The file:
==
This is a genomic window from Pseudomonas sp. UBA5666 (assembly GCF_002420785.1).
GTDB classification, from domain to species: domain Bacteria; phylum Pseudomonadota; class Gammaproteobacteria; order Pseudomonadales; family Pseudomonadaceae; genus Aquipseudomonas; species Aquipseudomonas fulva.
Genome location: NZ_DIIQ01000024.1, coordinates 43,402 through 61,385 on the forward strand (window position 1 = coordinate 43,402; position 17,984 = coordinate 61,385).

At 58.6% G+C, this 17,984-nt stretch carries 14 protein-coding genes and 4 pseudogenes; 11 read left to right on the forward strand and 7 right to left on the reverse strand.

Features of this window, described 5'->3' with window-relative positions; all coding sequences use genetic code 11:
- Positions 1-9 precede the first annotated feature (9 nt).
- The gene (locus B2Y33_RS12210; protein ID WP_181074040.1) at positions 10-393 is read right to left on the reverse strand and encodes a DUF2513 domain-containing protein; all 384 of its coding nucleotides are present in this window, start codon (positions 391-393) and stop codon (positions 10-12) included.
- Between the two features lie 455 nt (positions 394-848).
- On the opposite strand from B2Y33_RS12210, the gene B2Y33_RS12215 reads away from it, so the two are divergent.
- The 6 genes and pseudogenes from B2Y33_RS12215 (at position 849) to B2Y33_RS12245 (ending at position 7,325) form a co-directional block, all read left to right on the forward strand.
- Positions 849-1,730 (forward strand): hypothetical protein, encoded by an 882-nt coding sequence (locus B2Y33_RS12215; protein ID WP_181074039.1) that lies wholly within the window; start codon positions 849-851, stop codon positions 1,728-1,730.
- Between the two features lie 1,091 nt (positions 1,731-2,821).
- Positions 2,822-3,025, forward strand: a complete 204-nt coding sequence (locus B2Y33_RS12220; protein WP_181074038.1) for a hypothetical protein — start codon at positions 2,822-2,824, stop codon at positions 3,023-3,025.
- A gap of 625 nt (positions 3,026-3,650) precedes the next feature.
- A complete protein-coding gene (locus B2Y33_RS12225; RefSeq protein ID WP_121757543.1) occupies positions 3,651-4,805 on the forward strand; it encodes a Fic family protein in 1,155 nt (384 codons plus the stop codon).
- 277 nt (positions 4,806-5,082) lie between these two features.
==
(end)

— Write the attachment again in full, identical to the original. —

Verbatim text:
This is a genomic window from Pseudomonas sp. UBA5666 (assembly GCF_002420785.1).
GTDB classification, from domain to species: domain Bacteria; phylum Pseudomonadota; class Gammaproteobacteria; order Pseudomonadales; family Pseudomonadaceae; genus Aquipseudomonas; species Aquipseudomonas fulva.
Genome location: NZ_DIIQ01000024.1, coordinates 43,402 through 61,385 on the forward strand (window position 1 = coordinate 43,402; position 17,984 = coordinate 61,385).

At 58.6% G+C, this 17,984-nt stretch carries 14 protein-coding genes and 4 pseudogenes; 11 read left to right on the forward strand and 7 right to left on the reverse strand.

Features of this window, described 5'->3' with window-relative positions; all coding sequences use genetic code 11:
- Positions 1-9 precede the first annotated feature (9 nt).
- The gene (locus B2Y33_RS12210; protein ID WP_181074040.1) at positions 10-393 is read right to left on the reverse strand and encodes a DUF2513 domain-containing protein; all 384 of its coding nucleotides are present in this window, start codon (positions 391-393) and stop codon (positions 10-12) included.
- Between the two features lie 455 nt (positions 394-848).
- On the opposite strand from B2Y33_RS12210, the gene B2Y33_RS12215 reads away from it, so the two are divergent.
- The 6 genes and pseudogenes from B2Y33_RS12215 (at position 849) to B2Y33_RS12245 (ending at position 7,325) form a co-directional block, all read left to right on the forward strand.
- Positions 849-1,730 (forward strand): hypothetical protein, encoded by an 882-nt coding sequence (locus B2Y33_RS12215; protein ID WP_181074039.1) that lies wholly within the window; start codon positions 849-851, stop codon positions 1,728-1,730.
- Between the two features lie 1,091 nt (positions 1,731-2,821).
- Positions 2,822-3,025, forward strand: a complete 204-nt coding sequence (locus B2Y33_RS12220; protein WP_181074038.1) for a hypothetical protein — start codon at positions 2,822-2,824, stop codon at positions 3,023-3,025.
- A gap of 625 nt (positions 3,026-3,650) precedes the next feature.
- A complete protein-coding gene (locus B2Y33_RS12225; RefSeq protein ID WP_121757543.1) occupies positions 3,651-4,805 on the forward strand; it encodes a Fic family protein in 1,155 nt (384 codons plus the stop codon).
- 277 nt (positions 4,806-5,082) lie between these two features.